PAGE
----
(Update: We reached out to Judge Elliott’s’ office. A representative told us that Oklahoma County District Judge Ray Elliott is no longer presiding over the petition application. It has been moved to Judge Don Andrews. The move comes after complaints from residents and our report, which highlighted a conflict of interest between Judge Elliott, DA Prater, and the Julius Jones case.)
A week after filing a petition to convene a citizens grand jury to investigate the Oklahoma County District Attorney, residents say they’re still waiting.
On Wednesday, Oct. 6, residents and civil rights leaders announced the launching of a petition process to investigate District Attorney David Prater’s interference in the clemency process for high-profile death row inmate Julius Jones. The petition application accuses DA Prater of abusing his power by attempting to intimidate members of the Oklahoma Pardon and Parole Board who are tasked with voting on Jones’ case. Presiding District Judge Ray Elliott has so far remained silent.
“Citizens who requested to convene a grand jury through the initiative petition process anticipated a ruling on their petition from Judge Elliot within the statutory four day window–according to Title 38, Section 102 of the Oklahoma Statutes–which ended 5:00 PM Tuesday, October 12,” petitioners said in a statement shared with The Black Wall Street Times.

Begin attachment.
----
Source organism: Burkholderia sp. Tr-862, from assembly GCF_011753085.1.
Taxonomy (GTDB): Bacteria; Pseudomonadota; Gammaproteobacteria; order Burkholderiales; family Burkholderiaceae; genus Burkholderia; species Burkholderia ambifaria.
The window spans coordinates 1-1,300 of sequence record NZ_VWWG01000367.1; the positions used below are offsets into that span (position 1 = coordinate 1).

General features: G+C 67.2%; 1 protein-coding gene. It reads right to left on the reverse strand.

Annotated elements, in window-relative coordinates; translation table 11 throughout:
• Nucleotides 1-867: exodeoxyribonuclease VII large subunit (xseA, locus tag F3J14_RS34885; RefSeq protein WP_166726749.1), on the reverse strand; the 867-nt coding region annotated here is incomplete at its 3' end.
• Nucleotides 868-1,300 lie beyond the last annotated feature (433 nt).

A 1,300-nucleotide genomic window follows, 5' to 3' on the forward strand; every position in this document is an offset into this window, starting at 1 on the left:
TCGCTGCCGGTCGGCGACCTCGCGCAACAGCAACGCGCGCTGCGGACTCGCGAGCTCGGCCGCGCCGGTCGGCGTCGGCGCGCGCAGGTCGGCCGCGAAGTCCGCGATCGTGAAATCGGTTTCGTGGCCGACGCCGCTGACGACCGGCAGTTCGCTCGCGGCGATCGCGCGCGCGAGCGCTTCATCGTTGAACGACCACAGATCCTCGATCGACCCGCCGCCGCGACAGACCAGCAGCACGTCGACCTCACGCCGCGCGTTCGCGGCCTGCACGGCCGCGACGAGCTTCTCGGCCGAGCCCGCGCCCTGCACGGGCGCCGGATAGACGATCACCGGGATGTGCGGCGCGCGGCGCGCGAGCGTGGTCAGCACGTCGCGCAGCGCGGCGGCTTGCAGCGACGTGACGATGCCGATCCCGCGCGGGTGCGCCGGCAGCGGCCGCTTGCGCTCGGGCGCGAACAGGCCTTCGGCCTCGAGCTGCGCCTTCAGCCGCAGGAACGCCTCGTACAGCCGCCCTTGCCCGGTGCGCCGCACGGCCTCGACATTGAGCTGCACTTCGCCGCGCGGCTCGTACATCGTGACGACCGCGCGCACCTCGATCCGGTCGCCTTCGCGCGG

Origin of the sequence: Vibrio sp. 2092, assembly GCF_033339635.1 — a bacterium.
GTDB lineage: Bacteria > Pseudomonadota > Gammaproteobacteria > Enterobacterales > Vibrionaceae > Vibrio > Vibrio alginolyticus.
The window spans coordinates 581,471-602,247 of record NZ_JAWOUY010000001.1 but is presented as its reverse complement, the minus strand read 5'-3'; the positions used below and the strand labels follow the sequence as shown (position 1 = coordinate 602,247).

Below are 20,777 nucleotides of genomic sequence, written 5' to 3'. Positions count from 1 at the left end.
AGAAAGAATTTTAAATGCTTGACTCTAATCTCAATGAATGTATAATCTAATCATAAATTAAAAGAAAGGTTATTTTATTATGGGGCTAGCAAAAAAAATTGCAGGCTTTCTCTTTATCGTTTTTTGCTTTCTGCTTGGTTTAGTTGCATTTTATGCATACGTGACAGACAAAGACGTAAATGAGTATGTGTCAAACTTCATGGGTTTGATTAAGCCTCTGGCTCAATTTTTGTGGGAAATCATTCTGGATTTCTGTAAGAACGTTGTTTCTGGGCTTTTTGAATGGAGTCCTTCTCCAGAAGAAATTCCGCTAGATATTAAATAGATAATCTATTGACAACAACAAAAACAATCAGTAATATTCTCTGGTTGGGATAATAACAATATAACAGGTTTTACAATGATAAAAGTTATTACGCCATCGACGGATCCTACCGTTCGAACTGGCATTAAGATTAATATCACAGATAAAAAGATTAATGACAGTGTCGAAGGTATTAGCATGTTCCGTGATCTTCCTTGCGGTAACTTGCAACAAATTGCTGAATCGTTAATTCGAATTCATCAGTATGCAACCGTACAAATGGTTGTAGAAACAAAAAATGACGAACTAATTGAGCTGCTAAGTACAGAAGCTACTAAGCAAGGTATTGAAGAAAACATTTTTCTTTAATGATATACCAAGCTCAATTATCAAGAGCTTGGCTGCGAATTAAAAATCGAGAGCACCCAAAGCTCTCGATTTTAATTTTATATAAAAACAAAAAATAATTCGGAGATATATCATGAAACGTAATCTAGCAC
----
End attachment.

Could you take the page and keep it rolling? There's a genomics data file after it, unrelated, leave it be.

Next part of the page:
Petitioners accuse Judge of delaying application
“At the time of this advisory, Judge Elliott has not issued a ruling on the petition. Given the urgency of the matter at hand, petitioners hoped that not only would the court adhere to the statutory timeline, but that the request would be met with the same urgency offered by Judge Elliott to District Attorney David Prater,” petitioners added.
Unlike most states, the ability of residents to launch citizen petitions is enshrined in the Oklahoma Constitution. It’s part of the state’s bill of rights, foundational freedoms afforded to citizens that can’t be overturned by any subsequent state law.
Article 2, Section 18 of Oklahoma’s Constitution details the process for citizens to petition the convening of a citizen grand jury with power to investigate and offer judgement on an elected official. It outlines three major stages of the process.
“A grand jury shall be convened upon the order of a district judge upon his own motion; or such grand jury shall be ordered by a district judge upon the filing of a petition therefore signed by qualified electors of the county.”
Judge’s office says petitioners must hand-deliver application
The law outlines three major stages of the process. First, petitioners must file an application to launch the petition. The presiding district judge would then have four days to decide whether to approve or deny the petition, according to Oklahoma Statute 38.
In the second stage, the petitioners would have only weeks to gather roughly 5,000 signatures for the petition. If approved for the third stage, a district attorney would then handle the investigation. In this case, since the petition seeks to investigate District Attorney David Prater, the Attorney General would have someone from his office or a DA from a different district preside over the investigation, according to Oklahoma law.